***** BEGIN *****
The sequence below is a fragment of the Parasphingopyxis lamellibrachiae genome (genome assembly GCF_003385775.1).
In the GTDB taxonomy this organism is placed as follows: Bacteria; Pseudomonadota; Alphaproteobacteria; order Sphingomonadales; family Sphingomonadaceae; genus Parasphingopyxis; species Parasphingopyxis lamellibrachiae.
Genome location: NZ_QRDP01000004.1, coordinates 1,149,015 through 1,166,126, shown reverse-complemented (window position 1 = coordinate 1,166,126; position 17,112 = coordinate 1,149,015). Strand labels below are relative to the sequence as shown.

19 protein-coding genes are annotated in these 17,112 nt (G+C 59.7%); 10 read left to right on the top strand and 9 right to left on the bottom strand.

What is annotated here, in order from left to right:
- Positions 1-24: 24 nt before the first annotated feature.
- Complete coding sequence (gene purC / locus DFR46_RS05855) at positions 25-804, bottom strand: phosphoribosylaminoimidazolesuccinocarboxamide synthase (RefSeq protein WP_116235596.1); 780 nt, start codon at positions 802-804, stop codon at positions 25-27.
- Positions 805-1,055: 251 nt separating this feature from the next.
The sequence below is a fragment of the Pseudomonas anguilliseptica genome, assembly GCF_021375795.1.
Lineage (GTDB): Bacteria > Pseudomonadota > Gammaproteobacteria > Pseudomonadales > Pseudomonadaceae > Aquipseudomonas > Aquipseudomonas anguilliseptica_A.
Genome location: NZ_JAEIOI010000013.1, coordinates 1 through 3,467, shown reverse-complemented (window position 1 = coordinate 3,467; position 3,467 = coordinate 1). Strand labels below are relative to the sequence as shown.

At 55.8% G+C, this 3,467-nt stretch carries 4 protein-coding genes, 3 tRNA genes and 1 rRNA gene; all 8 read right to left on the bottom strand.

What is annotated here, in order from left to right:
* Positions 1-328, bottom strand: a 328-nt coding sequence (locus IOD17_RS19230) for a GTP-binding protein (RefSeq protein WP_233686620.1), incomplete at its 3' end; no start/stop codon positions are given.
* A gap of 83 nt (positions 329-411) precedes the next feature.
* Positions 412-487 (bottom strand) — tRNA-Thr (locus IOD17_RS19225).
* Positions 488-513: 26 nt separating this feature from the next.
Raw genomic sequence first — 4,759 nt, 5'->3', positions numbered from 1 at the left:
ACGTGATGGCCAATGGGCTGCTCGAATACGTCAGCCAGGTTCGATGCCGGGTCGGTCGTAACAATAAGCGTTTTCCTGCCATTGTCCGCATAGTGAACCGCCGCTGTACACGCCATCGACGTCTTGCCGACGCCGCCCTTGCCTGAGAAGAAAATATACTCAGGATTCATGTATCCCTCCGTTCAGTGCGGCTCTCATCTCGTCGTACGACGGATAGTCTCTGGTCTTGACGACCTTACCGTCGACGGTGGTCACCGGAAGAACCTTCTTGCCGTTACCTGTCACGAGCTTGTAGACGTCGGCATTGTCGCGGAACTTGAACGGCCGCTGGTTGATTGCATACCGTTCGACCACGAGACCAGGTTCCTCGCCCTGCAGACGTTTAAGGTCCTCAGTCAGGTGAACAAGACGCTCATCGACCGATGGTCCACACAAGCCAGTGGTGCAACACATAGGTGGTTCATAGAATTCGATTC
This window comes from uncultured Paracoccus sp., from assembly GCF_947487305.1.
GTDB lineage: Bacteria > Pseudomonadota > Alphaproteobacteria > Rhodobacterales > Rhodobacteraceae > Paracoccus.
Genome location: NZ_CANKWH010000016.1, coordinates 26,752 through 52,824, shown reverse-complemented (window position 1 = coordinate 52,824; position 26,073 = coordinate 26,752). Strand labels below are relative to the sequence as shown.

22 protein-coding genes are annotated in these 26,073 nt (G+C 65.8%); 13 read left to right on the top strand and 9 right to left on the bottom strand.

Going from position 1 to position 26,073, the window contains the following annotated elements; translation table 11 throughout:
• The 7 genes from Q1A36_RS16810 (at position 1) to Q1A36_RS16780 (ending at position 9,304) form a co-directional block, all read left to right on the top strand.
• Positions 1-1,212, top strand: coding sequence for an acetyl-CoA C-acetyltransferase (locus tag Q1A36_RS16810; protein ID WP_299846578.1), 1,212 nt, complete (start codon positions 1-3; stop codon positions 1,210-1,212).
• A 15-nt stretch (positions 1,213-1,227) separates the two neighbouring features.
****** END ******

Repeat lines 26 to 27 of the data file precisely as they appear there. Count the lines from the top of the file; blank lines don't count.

• Positions 1-1,212, top strand: coding sequence for an acetyl-CoA C-acetyltransferase (locus tag Q1A36_RS16810; protein ID WP_299846578.1), 1,212 nt, complete (start codon positions 1-3; stop codon positions 1,210-1,212).
• A 15-nt stretch (positions 1,213-1,227) separates the two neighbouring features.